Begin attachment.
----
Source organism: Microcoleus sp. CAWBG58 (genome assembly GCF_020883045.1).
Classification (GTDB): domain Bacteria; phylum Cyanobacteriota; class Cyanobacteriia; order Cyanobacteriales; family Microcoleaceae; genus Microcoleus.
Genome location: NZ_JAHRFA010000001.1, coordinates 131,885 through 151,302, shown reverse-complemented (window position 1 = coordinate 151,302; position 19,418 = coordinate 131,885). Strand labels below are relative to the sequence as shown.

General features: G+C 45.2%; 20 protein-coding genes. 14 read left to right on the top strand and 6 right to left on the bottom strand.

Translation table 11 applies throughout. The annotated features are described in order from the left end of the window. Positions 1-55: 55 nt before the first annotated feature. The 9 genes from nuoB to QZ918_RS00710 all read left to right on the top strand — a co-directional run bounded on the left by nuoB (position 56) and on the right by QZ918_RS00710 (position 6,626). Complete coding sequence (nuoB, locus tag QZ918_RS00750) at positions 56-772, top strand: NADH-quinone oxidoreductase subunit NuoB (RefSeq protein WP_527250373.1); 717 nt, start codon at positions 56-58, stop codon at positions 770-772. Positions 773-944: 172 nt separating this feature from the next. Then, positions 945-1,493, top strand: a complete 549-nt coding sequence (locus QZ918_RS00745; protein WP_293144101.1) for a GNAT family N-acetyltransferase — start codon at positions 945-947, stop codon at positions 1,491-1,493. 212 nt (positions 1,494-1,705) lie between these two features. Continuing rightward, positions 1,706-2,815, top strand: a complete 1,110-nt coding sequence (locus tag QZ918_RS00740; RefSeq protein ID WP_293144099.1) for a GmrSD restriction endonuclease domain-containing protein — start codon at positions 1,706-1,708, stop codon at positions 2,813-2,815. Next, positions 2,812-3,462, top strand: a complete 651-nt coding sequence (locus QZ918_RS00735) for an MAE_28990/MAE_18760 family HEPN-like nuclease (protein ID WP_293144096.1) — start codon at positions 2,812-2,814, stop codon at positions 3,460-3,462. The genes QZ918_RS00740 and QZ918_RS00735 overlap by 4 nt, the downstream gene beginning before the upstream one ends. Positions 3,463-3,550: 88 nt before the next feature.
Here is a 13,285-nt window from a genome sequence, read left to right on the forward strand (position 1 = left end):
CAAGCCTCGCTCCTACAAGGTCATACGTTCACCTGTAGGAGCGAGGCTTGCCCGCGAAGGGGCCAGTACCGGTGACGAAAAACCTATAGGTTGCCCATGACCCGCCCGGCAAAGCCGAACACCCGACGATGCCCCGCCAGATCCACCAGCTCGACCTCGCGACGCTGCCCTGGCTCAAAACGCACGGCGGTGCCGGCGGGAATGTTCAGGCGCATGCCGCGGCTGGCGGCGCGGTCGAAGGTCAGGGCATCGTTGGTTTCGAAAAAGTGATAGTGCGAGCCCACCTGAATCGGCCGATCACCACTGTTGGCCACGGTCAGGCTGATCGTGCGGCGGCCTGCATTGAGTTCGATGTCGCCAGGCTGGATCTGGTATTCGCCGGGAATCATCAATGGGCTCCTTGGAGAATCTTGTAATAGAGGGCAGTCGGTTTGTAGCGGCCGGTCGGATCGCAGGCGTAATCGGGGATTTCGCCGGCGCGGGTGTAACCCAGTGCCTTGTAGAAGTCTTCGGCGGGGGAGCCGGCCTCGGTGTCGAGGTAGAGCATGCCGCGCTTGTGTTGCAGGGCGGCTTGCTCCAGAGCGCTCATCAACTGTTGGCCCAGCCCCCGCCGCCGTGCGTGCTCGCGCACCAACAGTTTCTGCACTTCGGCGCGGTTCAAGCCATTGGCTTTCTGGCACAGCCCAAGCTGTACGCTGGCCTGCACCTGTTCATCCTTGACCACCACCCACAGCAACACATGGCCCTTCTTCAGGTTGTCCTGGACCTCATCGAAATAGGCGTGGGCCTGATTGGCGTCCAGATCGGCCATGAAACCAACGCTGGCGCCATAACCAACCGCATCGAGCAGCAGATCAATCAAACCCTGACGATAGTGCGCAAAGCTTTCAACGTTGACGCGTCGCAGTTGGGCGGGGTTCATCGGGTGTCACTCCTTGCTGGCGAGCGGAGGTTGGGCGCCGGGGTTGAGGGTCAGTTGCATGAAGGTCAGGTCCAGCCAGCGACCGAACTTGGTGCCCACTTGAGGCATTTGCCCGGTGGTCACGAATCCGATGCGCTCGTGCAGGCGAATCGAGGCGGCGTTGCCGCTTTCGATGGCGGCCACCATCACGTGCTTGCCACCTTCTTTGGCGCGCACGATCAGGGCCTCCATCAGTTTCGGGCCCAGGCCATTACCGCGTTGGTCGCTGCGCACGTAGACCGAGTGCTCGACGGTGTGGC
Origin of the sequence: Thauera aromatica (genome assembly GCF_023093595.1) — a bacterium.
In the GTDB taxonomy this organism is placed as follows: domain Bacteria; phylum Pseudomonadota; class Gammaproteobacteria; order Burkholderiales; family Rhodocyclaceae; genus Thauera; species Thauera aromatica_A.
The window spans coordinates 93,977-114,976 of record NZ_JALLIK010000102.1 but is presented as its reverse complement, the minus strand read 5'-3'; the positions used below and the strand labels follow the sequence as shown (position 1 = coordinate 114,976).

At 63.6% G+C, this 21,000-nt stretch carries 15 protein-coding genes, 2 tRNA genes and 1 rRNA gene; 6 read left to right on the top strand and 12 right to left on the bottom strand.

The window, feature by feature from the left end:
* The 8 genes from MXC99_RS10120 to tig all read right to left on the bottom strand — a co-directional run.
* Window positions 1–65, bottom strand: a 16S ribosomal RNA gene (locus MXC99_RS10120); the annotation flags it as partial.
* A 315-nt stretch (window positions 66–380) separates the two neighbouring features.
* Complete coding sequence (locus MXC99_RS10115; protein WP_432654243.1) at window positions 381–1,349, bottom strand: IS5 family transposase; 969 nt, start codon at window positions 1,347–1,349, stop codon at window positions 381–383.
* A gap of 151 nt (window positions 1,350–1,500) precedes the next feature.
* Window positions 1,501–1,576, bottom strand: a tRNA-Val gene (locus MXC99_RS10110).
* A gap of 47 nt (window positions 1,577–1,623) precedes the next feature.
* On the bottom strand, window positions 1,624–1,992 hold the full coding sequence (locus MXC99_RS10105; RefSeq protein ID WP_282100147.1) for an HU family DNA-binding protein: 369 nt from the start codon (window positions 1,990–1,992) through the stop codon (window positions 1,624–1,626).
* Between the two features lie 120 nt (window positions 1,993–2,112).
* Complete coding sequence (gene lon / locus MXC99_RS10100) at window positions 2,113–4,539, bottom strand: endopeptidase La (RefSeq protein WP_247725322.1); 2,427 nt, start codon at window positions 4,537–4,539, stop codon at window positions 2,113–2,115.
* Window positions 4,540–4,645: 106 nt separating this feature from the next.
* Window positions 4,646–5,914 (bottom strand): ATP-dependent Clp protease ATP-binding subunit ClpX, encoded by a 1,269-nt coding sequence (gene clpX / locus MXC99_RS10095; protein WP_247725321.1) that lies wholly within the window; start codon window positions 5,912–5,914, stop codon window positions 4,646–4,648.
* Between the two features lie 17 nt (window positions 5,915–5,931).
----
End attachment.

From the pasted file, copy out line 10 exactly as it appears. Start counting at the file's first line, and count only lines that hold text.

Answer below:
The window spans coordinates 93,977-114,976 of record NZ_JALLIK010000102.1 but is presented as its reverse complement, the minus strand read 5'-3'; the positions used below and the strand labels follow the sequence as shown (position 1 = coordinate 114,976).